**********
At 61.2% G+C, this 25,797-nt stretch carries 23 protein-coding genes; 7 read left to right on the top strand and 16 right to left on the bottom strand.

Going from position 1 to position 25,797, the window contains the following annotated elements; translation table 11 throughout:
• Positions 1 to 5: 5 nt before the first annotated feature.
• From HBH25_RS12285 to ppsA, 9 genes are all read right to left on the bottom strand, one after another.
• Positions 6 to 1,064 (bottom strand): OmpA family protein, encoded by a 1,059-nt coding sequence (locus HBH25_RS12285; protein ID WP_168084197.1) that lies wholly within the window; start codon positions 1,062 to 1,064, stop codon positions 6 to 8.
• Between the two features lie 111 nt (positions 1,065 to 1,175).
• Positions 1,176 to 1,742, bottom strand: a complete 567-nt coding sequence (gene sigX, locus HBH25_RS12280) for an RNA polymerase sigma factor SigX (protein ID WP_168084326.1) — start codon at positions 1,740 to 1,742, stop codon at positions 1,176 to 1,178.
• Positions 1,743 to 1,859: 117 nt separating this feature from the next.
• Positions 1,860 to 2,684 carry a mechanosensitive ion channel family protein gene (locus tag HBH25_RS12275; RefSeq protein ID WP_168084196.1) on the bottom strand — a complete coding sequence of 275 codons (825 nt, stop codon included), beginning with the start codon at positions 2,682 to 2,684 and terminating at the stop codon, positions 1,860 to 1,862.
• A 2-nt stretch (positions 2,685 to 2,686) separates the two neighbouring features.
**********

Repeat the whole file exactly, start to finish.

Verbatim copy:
At 61.2% G+C, this 25,797-nt stretch carries 23 protein-coding genes; 7 read left to right on the top strand and 16 right to left on the bottom strand.

Going from position 1 to position 25,797, the window contains the following annotated elements; translation table 11 throughout:
• Positions 1 to 5: 5 nt before the first annotated feature.
• From HBH25_RS12285 to ppsA, 9 genes are all read right to left on the bottom strand, one after another.
• Positions 6 to 1,064 (bottom strand): OmpA family protein, encoded by a 1,059-nt coding sequence (locus HBH25_RS12285; protein ID WP_168084197.1) that lies wholly within the window; start codon positions 1,062 to 1,064, stop codon positions 6 to 8.
• Between the two features lie 111 nt (positions 1,065 to 1,175).
• Positions 1,176 to 1,742, bottom strand: a complete 567-nt coding sequence (gene sigX, locus HBH25_RS12280) for an RNA polymerase sigma factor SigX (protein ID WP_168084326.1) — start codon at positions 1,740 to 1,742, stop codon at positions 1,176 to 1,178.
• Positions 1,743 to 1,859: 117 nt separating this feature from the next.
• Positions 1,860 to 2,684 carry a mechanosensitive ion channel family protein gene (locus tag HBH25_RS12275; RefSeq protein ID WP_168084196.1) on the bottom strand — a complete coding sequence of 275 codons (825 nt, stop codon included), beginning with the start codon at positions 2,682 to 2,684 and terminating at the stop codon, positions 1,860 to 1,862.
• A 2-nt stretch (positions 2,685 to 2,686) separates the two neighbouring features.